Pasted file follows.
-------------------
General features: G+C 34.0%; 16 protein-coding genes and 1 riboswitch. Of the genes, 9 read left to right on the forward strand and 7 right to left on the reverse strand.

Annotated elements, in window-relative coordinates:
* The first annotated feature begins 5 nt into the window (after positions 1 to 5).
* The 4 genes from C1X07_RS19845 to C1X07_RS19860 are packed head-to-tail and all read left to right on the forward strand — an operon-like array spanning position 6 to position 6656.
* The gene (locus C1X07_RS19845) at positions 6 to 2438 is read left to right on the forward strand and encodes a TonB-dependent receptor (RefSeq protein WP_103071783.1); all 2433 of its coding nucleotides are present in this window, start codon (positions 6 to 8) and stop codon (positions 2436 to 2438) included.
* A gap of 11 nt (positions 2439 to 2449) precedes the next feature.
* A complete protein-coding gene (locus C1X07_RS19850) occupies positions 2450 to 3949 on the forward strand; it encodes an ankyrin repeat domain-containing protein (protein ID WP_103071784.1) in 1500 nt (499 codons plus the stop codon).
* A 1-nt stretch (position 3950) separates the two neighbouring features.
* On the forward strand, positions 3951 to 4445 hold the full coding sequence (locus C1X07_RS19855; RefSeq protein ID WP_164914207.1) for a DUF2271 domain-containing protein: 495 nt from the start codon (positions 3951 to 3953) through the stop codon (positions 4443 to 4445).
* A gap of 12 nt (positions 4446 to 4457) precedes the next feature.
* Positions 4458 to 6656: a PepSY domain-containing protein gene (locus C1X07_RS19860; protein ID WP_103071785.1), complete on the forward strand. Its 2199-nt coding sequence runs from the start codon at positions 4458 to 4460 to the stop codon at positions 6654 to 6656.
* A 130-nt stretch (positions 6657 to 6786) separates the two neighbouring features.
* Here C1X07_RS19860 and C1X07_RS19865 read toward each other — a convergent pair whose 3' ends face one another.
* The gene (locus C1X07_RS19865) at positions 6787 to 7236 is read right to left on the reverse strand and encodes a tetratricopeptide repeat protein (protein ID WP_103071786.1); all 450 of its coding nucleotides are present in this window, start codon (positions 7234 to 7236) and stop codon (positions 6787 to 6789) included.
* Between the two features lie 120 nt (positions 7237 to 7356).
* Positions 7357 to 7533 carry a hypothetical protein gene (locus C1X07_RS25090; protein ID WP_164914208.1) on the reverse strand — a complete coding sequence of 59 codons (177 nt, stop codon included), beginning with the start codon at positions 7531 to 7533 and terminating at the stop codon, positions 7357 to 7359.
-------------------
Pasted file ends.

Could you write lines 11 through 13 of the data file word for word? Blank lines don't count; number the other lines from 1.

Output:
* Positions 4458 to 6656: a PepSY domain-containing protein gene (locus C1X07_RS19860; protein ID WP_103071785.1), complete on the forward strand. Its 2199-nt coding sequence runs from the start codon at positions 4458 to 4460 to the stop codon at positions 6654 to 6656.
* A 130-nt stretch (positions 6657 to 6786) separates the two neighbouring features.
* Here C1X07_RS19860 and C1X07_RS19865 read toward each other — a convergent pair whose 3' ends face one another.